Prepared Soria caught off guard by blister opening

Tigers reliever can't get good grip of baseball, hopes it doesn't cost him time this spring

Prepared Soria caught off guard by blister opening

LAKELAND, Fla. -- Joakim Soria spent extra time throwing off a mound this Spring Training so that he'd be better prepared for game action. He wasn't quite prepared for the blister that opened up on him Sunday.

If this seems odd for a veteran Major League pitcher, it is. For many pitchers, blisters are a process, and it's easier to deal with them in Spring Training and build up calluses than to have to repair them in the regular season.

For Soria, however, it's a completely different experience.

"I've never had blisters, so I don't know what's going on here," he said as he stared at the bloody mess on the inside of his right thumb.

Maybe it's the fact that he had never trained in warm humid Florida until this year. Aside from one inning at Sun Life Stadium in 2008, Soria had never even pitched outdoors in Florida until this Spring Training. Maybe it's a different pitch or a different grip. But for someone whose stretch run with the Tigers last year was shortened by an oblique strain, it was another obstacle, even if it was more nuisance than injury.

Soria's hoping this one doesn't cost him any time, even in Spring Training, because he likes the way his arm feels.

"My arm feels good. Everything feels in place," he said. "It's just that I don't have my grip. When you don't have the grip on the ball, then it's tough to command the ball and get the ball down. You see the game, everything was up, and that's because I can't have the grip on my ball in the right place."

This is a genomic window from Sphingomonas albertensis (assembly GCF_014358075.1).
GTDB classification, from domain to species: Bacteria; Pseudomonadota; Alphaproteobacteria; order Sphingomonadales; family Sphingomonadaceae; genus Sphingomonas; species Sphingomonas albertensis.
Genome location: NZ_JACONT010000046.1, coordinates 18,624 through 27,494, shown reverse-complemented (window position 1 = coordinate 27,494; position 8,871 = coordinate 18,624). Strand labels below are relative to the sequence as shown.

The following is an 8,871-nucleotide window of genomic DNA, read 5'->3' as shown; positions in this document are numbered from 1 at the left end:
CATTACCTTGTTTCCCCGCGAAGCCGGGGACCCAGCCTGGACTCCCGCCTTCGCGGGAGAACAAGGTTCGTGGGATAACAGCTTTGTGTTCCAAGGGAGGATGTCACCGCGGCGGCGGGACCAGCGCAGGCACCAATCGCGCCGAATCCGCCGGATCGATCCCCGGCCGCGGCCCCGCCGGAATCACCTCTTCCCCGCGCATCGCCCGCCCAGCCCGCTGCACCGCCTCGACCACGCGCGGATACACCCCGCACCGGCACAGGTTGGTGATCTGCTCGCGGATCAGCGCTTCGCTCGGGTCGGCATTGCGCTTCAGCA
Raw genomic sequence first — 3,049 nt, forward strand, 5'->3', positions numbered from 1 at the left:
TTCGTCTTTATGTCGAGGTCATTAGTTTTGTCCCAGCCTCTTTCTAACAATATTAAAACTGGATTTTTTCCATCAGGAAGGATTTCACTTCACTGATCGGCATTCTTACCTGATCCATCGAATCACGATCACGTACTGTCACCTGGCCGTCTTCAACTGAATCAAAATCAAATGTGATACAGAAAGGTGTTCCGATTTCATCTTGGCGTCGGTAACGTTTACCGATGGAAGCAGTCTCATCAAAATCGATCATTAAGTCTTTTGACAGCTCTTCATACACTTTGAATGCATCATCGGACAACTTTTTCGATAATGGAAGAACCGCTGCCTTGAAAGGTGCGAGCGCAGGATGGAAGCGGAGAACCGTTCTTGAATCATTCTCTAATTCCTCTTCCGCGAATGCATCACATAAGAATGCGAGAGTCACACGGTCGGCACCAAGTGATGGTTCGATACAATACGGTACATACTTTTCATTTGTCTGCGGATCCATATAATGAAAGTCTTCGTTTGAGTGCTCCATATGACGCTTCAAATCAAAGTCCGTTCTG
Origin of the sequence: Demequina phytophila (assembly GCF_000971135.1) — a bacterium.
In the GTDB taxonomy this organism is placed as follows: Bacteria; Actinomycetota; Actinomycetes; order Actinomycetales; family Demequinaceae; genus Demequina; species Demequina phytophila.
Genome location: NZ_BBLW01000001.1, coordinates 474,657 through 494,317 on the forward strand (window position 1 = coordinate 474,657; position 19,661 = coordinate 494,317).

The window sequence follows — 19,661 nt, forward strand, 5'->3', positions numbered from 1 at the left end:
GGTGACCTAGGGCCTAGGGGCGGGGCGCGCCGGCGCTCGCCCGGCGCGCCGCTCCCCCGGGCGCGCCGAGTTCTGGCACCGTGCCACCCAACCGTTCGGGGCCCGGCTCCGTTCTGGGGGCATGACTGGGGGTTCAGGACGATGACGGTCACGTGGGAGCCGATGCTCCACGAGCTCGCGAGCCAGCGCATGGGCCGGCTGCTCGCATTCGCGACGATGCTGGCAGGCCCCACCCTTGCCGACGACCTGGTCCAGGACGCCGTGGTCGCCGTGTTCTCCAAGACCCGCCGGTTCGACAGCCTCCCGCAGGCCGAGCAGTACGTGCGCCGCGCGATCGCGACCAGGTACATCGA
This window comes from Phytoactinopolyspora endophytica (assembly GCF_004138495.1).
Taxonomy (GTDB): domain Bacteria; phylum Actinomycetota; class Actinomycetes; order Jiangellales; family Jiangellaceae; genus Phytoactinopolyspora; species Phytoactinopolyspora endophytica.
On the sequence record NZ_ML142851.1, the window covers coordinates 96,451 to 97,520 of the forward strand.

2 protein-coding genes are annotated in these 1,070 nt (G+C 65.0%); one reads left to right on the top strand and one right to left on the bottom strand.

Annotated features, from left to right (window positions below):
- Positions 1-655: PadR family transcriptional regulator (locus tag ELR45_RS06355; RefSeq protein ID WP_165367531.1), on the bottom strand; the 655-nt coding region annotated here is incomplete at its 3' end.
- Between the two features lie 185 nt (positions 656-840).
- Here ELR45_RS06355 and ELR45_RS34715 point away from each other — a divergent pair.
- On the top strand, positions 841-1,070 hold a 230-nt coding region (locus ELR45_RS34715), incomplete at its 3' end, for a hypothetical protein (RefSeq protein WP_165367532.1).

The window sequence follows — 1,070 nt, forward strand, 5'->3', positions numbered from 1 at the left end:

The blister formed a few days ago, Soria said, when he caught a seam wrong. On Sunday, it busted open, and it hampered him from his first pitches when he took the mound for the third inning. The righty walked Astros hitter George Springer on four pitches, then gave up an Evan Gattis single.

Soria found the grip on his breaking ball to put up a three-pitch strikeout on Luis Valbuena chasing a slow curveball, then fell behind each of the next three hitters. Carlos Correa flied out to center on a 3-1 pitch, but Jonathan Singleton walked.

Soria still got his fastball up to 93 mph, according to a scout in attendance. He just didn't have command of it. At one point, manager Brad Ausmus visited the mound to check on him, as did head athletic Kevin Rand. Soria said he wanted to finish out the inning, which he eventually did with a Jake Marisnick popout behind home plate.

"My arm feels good. My body feels really good," Soria said. "I'm just glad that I got out of that inning without grip at all on my hand."

He's now left to try to get it back, and his teammates have plenty of tips. Shane Greene suggested the longtime remedy of soaking the blister in pickle juice. Justin Verlander has had to treat blisters the last couple of years. Anibal Sanchez had a disabled list stint due to a large blister popping last May.

"Obviously I have to treat this thing," Soria said. "Hopefully in the next couple days I'll be able to put glue on it. That's my goal."

Jason Beck is a reporter for MLB.com. Read Beck's Blog and follow him on Twitter @beckjason. This story was not subject to the approval of Major League Baseball or its clubs.